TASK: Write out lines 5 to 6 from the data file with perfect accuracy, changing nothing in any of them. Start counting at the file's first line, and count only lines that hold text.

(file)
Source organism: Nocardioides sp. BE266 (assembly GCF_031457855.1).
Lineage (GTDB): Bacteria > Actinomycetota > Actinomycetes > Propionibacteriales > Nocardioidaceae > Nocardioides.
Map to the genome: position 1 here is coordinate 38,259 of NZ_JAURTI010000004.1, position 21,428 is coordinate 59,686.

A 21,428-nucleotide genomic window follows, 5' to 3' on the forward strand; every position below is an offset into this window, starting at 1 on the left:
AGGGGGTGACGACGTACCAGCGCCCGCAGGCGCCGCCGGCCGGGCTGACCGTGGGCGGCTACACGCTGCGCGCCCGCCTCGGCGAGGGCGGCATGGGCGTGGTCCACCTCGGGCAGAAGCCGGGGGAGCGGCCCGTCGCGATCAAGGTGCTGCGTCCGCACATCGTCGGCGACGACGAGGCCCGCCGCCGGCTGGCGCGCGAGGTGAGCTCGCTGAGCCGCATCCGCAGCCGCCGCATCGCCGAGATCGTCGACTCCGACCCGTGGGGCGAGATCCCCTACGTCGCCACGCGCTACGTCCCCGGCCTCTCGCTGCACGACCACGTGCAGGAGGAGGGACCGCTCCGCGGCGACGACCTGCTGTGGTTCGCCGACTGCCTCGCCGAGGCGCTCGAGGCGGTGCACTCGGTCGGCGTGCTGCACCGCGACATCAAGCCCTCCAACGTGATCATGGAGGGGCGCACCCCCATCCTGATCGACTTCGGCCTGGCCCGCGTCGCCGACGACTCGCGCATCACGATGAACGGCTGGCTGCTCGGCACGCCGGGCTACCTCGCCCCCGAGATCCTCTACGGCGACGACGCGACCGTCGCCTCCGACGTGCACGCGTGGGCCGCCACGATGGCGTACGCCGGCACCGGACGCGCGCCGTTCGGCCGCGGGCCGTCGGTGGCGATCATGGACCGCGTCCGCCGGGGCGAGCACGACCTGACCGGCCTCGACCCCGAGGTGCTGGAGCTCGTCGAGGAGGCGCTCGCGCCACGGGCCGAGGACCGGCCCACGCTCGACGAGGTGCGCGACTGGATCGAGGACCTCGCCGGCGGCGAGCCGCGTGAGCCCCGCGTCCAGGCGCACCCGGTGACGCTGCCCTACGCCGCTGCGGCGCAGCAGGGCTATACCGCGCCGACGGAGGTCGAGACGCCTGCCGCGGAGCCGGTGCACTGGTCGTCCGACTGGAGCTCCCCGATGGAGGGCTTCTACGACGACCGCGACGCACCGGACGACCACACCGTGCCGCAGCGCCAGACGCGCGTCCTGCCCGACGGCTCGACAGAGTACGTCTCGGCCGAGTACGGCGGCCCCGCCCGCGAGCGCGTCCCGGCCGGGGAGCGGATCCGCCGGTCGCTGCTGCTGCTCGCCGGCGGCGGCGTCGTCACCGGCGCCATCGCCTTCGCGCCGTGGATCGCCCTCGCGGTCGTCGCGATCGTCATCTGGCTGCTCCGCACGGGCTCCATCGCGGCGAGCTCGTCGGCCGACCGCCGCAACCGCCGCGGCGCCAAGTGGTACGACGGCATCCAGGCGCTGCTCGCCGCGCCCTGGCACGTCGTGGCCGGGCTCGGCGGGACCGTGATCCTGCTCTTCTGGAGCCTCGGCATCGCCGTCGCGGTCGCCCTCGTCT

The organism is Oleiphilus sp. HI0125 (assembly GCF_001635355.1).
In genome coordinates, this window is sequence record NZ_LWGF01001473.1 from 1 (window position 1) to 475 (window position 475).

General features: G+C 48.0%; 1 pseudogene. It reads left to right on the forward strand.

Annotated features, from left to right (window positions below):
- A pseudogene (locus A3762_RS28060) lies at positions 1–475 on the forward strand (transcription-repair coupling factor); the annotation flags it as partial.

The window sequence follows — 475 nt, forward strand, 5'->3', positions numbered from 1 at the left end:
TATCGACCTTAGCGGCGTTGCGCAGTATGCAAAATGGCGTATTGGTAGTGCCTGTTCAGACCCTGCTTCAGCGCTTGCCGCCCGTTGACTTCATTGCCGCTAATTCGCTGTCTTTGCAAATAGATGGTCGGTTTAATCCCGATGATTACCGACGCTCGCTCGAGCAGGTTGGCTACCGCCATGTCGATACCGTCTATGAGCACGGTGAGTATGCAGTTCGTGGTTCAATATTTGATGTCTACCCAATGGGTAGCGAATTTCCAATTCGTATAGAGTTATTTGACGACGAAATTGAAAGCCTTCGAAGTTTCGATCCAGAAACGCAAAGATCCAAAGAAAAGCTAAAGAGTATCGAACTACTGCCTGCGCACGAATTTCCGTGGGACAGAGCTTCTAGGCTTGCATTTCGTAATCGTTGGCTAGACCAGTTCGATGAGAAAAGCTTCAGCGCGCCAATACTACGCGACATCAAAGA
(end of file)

AGGGGGTGACGACGTACCAGCGCCCGCAGGCGCCGCCGGCCGGGCTGACCGTGGGCGGCTACACGCTGCGCGCCCGCCTCGGCGAGGGCGGCATGGGCGTGGTCCACCTCGGGCAGAAGCCGGGGGAGCGGCCCGTCGCGATCAAGGTGCTGCGTCCGCACATCGTCGGCGACGACGAGGCCCGCCGCCGGCTGGCGCGCGAGGTGAGCTCGCTGAGCCGCATCCGCAGCCGCCGCATCGCCGAGATCGTCGACTCCGACCCGTGGGGCGAGATCCCCTACGTCGCCACGCGCTACGTCCCCGGCCTCTCGCTGCACGACCACGTGCAGGAGGAGGGACCGCTCCGCGGCGACGACCTGCTGTGGTTCGCCGACTGCCTCGCCGAGGCGCTCGAGGCGGTGCACTCGGTCGGCGTGCTGCACCGCGACATCAAGCCCTCCAACGTGATCATGGAGGGGCGCACCCCCATCCTGATCGACTTCGGCCTGGCCCGCGTCGCCGACGACTCGCGCATCACGATGAACGGCTGGCTGCTCGGCACGCCGGGCTACCTCGCCCCCGAGATCCTCTACGGCGACGACGCGACCGTCGCCTCCGACGTGCACGCGTGGGCCGCCACGATGGCGTACGCCGGCACCGGACGCGCGCCGTTCGGCCGCGGGCCGTCGGTGGCGATCATGGACCGCGTCCGCCGGGGCGAGCACGACCTGACCGGCCTCGACCCCGAGGTGCTGGAGCTCGTCGAGGAGGCGCTCGCGCCACGGGCCGAGGACCGGCCCACGCTCGACGAGGTGCGCGACTGGATCGAGGACCTCGCCGGCGGCGAGCCGCGTGAGCCCCGCGTCCAGGCGCACCCGGTGACGCTGCCCTACGCCGCTGCGGCGCAGCAGGGCTATACCGCGCCGACGGAGGTCGAGACGCCTGCCGCGGAGCCGGTGCACTGGTCGTCCGACTGGAGCTCCCCGATGGAGGGCTTCTACGACGACCGCGACGCACCGGACGACCACACCGTGCCGCAGCGCCAGACGCGCGTCCTGCCCGACGGCTCGACAGAGTACGTCTCGGCCGAGTACGGCGGCCCCGCCCGCGAGCGCGTCCCGGCCGGGGAGCGGATCCGCCGGTCGCTGCTGCTGCTCGCCGGCGGCGGCGTCGTCACCGGCGCCATCGCCTTCGCGCCGTGGATCGCCCTCGCGGTCGTCGCGATCGTCATCTGGCTGCTCCGCACGGGCTCCATCGCGGCGAGCTCGTCGGCCGACCGCCGCAACCGCCGCGGCGCCAAGTGGTACGACGGCATCCAGGCGCTGCTCGCCGCGCCCTGGCACGTCGTGGCCGGGCTCGGCGGGACCGTGATCCTGCTCTTCTGGAGCCTCGGCATCGCCGTCGCGGTCGCCCTCGTCT

The organism is Oleiphilus sp. HI0125 (assembly GCF_001635355.1).